Sexual fantasy refers to the mental image of a person, object, or situation, often but certainly not always involving a sexual component. Human sexuality is a dimension of social life that is often rich with many different sorts of fantasies. Sexual fantasies often entail mental scenarios involving persons other than one's regular partner and include sexual activities considered culturally inappropriate or unacceptable.
What Triggers Sexual Fantasies?
People vary considerably in their ability to fantasize and in their enjoyment of this behavior. Fantasies may supplant reality for some or may serve as a poor substitute of sexual reality for others. Fantasies are often triggered by external stimuli, such as an attractive stranger or an erotic picture, movie, or story.
Researchers have varying views on gender differences in fantasizing. Some argue that males are more prone to fantasize while others assert that fantasy is more common among women. Linda Wolfe studied a sample of 15,000 women ages 18-34, and less than three percent said they never fantasize.
In Western societies, males more often use sexually explicit material as a part of fantasy, whereas females are more likely to rely upon romance stories. Females are more likely to prefer erotica with a "softer," more imaginative side rather than the "harder," more explicit forms preferred by many males.
The male fantasy world relies heavily upon novel experiences filled with culturally-defined beautiful women who are always sexually available and free. Pornographic magazines such as Playboy and Penthouse, as well as a wide array of so-called harder publications (because they depict explicit sex acts), attempt to capitalize upon such fantasies.
Female Sexual Fantasies
Women often base their fantasies upon previous sexual experiences and tend to emphasize romance and intimacy. The onset of the women's liberation movement has created a renaissance in erotic fiction aimed at women by women writers and film makers.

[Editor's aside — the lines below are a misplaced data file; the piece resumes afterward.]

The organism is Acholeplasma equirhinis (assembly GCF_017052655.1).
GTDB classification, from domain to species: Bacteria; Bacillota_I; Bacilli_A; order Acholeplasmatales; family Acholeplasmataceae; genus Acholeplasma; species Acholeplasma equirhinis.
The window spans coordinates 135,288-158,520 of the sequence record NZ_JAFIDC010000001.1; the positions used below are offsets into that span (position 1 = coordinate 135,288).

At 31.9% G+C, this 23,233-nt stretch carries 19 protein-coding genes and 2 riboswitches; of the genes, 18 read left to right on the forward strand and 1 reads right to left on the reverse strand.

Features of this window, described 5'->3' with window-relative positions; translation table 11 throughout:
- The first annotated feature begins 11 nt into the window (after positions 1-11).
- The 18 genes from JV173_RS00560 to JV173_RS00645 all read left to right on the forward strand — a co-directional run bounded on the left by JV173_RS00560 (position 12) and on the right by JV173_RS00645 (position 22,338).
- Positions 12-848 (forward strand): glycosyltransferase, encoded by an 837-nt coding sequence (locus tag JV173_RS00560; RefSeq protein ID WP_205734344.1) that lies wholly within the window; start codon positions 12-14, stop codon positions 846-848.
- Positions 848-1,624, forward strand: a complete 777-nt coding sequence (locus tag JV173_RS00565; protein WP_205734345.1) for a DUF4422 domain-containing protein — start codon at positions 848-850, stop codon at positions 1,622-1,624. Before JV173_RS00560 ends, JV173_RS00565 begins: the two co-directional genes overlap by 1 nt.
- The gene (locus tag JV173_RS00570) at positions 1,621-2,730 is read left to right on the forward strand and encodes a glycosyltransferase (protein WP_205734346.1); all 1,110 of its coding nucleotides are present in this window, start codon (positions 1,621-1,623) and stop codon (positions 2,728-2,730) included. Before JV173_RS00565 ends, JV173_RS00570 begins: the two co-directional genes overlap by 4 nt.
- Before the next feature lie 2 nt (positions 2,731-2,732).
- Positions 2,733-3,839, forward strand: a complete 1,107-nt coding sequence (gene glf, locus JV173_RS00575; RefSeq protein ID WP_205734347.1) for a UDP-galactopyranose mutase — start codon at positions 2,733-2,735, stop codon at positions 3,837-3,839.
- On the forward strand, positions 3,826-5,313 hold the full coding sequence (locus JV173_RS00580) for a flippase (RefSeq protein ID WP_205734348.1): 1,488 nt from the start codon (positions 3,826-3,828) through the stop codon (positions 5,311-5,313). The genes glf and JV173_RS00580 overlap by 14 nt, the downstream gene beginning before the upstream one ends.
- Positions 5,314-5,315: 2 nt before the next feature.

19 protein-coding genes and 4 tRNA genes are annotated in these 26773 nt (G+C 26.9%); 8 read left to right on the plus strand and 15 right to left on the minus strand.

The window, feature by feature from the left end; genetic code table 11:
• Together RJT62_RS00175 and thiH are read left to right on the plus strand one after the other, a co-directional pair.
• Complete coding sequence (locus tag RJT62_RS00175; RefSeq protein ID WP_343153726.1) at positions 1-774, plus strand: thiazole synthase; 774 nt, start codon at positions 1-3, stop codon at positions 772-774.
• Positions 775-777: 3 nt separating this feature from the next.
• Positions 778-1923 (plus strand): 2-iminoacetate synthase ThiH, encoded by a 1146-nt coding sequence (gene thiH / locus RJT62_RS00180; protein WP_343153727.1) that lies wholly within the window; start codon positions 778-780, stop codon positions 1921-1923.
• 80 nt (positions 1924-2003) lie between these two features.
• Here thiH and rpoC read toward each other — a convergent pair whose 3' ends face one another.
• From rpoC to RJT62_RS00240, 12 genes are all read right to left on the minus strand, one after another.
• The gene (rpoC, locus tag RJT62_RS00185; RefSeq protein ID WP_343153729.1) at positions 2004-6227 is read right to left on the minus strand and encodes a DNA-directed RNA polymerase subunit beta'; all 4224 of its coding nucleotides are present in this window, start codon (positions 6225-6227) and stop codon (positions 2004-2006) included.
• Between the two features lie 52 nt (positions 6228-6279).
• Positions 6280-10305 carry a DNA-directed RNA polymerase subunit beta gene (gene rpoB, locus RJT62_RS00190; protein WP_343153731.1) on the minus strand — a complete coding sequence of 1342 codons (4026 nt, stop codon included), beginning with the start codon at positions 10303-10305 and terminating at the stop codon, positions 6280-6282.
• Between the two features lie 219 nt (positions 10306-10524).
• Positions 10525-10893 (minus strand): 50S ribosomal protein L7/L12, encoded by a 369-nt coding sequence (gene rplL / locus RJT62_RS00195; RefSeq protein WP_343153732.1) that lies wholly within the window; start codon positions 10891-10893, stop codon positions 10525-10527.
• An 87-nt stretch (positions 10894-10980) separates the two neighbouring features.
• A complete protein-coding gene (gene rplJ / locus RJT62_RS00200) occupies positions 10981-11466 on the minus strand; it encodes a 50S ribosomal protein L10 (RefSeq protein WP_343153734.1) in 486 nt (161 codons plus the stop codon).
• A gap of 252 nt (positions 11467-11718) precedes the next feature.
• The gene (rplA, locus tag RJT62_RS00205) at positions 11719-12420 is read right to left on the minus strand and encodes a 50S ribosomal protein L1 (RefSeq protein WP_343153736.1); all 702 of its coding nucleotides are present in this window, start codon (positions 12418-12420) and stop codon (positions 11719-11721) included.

People generally fantasize when engaging in autoerotic sex or masturbation. In his research findings, the prominent sexologist Alfred C. Kinsey reported that fantasy accompanied masturbation for the majority (sixty-four percent) of females and virtually all males. About two percent of the women in his study sample reported achieving orgasm by fantasy alone. Older females were more prone to fantasize than younger females. Some people, particularly but not solely those from rural areas, have fantasies about sexual contact with animals.
What Do Sexual Fantasies Mean?
Having a fantasy about a particular sexual practice or activity does not mean that a person actually wishes to engage in that behavior or that he/she would enjoy the behavior.
While fantasy may enhance actual sexual practices, it should not be assumed that a fantasized behavior represents an unconscious desire. Thus, some women fantasize about being overpowered or even raped by a man, but this does not mean they actually want to be raped.
Similarly, some men fantasize about multiple sexual partners, but would find it emotionally difficult to maintain several simultaneous relationships.
While fantasy often is treated as an individual behavior, partners sometimes "act out" shared fantasies to enhance their enjoyment of sex. Computers and the internet have contributed to a new arena of fantasy behavior, with extensive electronic exchange of pornography, interactive role-playing communication, fantasy-constructed chat rooms, and other forms of eroticized and non-eroticized fantasy communication among computer users.
Therapists have found that fantasy can be useful in helping patients overcome sexual problems. With the help of a therapist, the individual may, through fantasy, confront the fearful stages of intimacy and lovemaking and reduce or eliminate those fears and apprehensions.
Copyright 2002 Sinclair Intimacy Institute